This was an intermediate tutorial which I joined in the latter half. There are alot of resources available for openMP, including the two tutorials at SC2012. Below are a few of my notes. By no means is this a complete overview of openMP.

Tutorial Notes

OMP Barriers

Barriers are synchronization points, where all OMP threads pause until all reach the barrier. Barriers come in two flavors, explict and implict. Implict/implied barriers exist at end of loop constructs and parallel regions. (Otherwise flow would unexpectedly continue.) Of course there is an override for this: the 'nowait' directive. (Add at your own risk.) Would only make sense if the subsequent processing has no data dependencies on the loop/parallel region.

#pragma omp parallel for nowait
for (i=0; i<N; ++i)
    a[i] = 0.0;
// some threads might continue early
// but we can do some more work, then issue an explict barrier:
#pragma omp barrier

Comparison of synchronization primatives between gcc and Intel compiler showed huge cost when using gcc. I have checked, at the data presented was for an older version of gcc.

'nowait' override

omp single: first thread to hit executes block end of block implied boundry

mix with single with nowait -- tricky

BOF Notes

OpenMP Future
  • 15th birthday of openmp
  • 1997 "new std to govern PC's with multiple chips"
  • OpenMP mission -- "... to fulfill a need without changing the language"
  • OpenACC is spinoff from 4 members, with plans for possible re-integration into openmp at later date.
  • OpenMP Calendar
  • OpenMP Tech report 1
  • Release candidate 1 for openmp-4.0

Tech presentation from lang chair
  • openmp 3.1 July 2011
  • openmp 4.0 nearing completion
    • rc1 comment draft
    • rc2 feb 2013
    • early June spec release
  • Feedback from non-members is welcome
  • OpenMP 5.0 comment draft @SC14
  • OpenMP-4:
    • Comment ticket process
    • Includes:
      • SIMD directives
      • extended support for affinity control
      • additional support for Fortran 2003
      • support for user-defined reductions

  • Proposed OMP 4 SIMD directives:
    • #pragma omp simd [clause ] (chunk following loop in SIMD chunks)
    • SIMD clauses:
      • safelen(length) -- limits
      • linear -- list vars
      • aligned <-- C++11 has this already
      • private, lastprivate, reduction, collapse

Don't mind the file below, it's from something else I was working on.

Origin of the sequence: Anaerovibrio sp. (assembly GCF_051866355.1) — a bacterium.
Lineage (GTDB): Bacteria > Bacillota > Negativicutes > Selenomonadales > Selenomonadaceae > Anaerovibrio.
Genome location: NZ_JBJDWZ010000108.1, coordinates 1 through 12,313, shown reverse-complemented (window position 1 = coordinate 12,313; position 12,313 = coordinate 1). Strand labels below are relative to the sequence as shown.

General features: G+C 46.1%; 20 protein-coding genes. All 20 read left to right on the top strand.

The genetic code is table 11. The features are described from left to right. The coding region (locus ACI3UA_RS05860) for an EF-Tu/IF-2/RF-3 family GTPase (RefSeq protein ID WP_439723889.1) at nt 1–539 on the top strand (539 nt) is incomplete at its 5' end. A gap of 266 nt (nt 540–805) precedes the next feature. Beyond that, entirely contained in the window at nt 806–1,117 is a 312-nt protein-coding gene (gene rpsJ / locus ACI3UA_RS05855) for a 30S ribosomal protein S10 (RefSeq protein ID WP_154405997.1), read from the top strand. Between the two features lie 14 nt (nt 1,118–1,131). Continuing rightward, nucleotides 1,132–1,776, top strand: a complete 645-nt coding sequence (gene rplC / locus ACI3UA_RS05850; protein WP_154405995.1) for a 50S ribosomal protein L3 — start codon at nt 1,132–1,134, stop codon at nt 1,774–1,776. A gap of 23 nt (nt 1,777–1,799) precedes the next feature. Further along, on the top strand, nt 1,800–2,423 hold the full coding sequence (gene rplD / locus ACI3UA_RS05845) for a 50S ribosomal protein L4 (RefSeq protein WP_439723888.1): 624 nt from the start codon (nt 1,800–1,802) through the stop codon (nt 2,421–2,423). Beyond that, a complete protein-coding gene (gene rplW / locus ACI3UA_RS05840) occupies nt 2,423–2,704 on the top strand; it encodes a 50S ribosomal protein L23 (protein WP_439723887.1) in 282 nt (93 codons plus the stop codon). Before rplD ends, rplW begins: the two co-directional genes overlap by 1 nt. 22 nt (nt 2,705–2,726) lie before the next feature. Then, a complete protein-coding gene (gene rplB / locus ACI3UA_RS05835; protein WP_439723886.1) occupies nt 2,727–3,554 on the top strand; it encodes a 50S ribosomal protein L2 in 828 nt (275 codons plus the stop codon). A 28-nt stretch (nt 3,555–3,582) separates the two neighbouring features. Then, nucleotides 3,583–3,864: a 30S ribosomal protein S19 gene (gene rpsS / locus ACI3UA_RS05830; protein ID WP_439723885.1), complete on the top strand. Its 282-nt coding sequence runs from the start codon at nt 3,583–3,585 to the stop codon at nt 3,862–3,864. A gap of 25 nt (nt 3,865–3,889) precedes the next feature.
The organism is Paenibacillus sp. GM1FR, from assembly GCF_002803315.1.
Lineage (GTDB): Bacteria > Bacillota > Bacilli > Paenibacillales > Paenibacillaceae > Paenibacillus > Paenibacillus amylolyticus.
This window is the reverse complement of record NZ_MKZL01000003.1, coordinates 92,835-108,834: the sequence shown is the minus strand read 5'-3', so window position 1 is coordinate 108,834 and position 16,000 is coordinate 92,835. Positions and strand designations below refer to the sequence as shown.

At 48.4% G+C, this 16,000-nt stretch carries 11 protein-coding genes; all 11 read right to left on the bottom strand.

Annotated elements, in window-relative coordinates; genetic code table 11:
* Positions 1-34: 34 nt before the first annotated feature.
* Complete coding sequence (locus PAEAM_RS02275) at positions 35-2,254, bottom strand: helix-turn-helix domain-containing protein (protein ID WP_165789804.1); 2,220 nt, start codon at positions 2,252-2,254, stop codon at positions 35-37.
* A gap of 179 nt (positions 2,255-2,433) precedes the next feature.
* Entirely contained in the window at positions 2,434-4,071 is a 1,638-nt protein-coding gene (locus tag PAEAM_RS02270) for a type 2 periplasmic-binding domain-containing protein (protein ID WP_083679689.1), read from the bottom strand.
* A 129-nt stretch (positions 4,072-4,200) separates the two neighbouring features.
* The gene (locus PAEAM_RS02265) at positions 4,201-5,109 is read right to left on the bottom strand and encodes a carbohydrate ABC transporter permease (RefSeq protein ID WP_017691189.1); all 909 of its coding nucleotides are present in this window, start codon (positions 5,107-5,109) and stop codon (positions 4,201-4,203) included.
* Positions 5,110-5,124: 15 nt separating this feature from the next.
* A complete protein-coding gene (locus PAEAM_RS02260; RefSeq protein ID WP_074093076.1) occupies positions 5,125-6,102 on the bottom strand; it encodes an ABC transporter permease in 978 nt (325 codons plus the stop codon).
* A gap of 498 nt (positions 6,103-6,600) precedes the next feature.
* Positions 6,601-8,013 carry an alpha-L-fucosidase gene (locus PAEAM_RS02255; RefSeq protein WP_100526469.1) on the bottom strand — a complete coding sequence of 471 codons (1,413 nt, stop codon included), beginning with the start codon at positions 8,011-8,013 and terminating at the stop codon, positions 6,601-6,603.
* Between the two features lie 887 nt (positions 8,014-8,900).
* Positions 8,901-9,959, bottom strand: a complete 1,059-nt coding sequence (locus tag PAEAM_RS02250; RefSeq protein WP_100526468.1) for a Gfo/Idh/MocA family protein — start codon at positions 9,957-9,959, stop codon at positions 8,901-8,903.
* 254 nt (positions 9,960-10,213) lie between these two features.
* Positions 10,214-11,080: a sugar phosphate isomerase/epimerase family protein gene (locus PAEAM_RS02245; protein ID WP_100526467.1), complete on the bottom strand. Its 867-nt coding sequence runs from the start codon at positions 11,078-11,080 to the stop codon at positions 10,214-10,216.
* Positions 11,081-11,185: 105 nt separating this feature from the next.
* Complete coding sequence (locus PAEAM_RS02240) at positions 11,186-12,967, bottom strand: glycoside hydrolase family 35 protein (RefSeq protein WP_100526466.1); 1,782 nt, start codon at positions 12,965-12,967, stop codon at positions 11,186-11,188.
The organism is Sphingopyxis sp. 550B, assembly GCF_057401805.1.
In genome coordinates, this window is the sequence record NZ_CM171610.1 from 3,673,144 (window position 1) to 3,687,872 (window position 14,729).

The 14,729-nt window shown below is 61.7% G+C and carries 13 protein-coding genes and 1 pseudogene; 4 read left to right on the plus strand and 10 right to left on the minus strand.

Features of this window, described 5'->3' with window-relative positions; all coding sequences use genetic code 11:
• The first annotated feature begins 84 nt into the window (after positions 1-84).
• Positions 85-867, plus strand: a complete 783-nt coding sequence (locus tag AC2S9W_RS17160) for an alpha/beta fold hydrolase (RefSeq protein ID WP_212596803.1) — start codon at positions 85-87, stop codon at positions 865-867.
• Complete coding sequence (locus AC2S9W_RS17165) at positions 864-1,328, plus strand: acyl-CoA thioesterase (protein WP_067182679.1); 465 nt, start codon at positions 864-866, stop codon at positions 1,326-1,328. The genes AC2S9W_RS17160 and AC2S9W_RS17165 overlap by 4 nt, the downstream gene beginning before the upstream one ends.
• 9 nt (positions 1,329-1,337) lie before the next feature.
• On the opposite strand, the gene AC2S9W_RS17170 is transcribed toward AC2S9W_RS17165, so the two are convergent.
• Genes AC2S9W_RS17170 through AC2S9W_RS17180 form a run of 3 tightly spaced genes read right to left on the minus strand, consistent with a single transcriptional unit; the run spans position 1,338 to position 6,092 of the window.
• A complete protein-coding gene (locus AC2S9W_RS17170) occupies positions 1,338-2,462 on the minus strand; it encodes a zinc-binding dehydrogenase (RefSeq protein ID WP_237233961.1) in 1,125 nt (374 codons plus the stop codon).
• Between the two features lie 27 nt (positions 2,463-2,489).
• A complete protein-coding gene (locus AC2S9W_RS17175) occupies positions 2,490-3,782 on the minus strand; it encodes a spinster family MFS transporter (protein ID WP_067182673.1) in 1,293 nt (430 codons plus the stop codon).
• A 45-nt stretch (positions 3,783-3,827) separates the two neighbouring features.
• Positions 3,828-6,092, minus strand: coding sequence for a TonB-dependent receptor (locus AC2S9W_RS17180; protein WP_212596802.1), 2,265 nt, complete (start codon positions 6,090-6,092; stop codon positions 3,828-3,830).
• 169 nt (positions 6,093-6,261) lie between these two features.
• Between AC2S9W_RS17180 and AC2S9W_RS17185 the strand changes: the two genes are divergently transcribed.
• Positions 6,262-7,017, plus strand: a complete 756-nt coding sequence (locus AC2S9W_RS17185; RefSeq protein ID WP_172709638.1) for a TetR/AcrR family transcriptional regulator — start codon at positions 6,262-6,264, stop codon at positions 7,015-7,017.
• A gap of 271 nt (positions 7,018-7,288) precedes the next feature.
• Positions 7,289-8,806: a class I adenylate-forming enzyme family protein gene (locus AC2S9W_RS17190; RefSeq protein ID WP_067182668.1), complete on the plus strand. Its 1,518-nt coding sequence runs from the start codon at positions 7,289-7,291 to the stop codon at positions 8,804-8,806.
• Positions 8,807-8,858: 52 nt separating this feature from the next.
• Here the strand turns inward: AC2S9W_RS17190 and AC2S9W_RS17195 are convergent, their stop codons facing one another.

• firstprivate? (couldn't find a use case)
  • What happens if loop contains func calls?
    • #pragma omp declare simd -- decorates function
    • both parallelize and vectorize simultaneously
    • #pragma omp parallel for simd
  • Proposed OMP 5 directives/features
    • OMP_PLACES to specify threads, cores, sockets
    • proc_bind(master | close | spread)
    • ignored if OMP_PROC_BIND is false
    • omp_get_proc_bind()
    • Fortran 2003 support
    • taskgroups
    • cancel tasks
    • new data environment

  • OpenMP accelerator model
    • target directives
      • target
      • target data
      • target update
      • target mirror
      • target linkable
    • new runtime funcs
      • omp_get_device_num()
    • Synchronization capabilities supported in openmp, but GPU's have weak memory
sync models

#pragma omp target device(acc0) map(B,C)
#pragma omp parallel for reduction(+:sum)
for (...)

#pragma omp target declare
void func(...) -- compile func for device

Other/Cilk BOF:

I attended a BOF titled "OpenMP -- Is this the best we can do"? It turned out to be a Cilk BOF. A panel preached their views on cilk vs. openMP, all seeming to prefer cilk.

The reaction from the attendees was not so unanimous. The panels points boiled down to:
  1. It is simple and easy to learn, only two keywords: cilk_spawn and cilk_sync.
  2. There is no confusion about the data environment.
  3. OpenMP has "too many knobs".
  4. They claimed it is easy to get 80% of full performance with cilk, but admitted
the next 20% required constructs not found in cilk.

Criticisms of the panel boiled down to:
  1. OpenMP is well established.
  2. OpenMP supports C/C++ and Fortran.
  3. OpenMP constructs suppliment existing codes. Cilk forces re-writing of existing
codes. Like many 'silver-bullets', each method for expressing/exploiting parallelism has its quirks.

A discussion comparing cilk vs. Intel's TBB ensued. The panel mentioned these points:
  1. compiler(cilk) vs. library(TBB) implementation
  2. cilk work stealing vs dedicated threads

-- JoeBrandt - 2012-11-25
Topic revision: r1 - 2012-11-26, JoeBrandt
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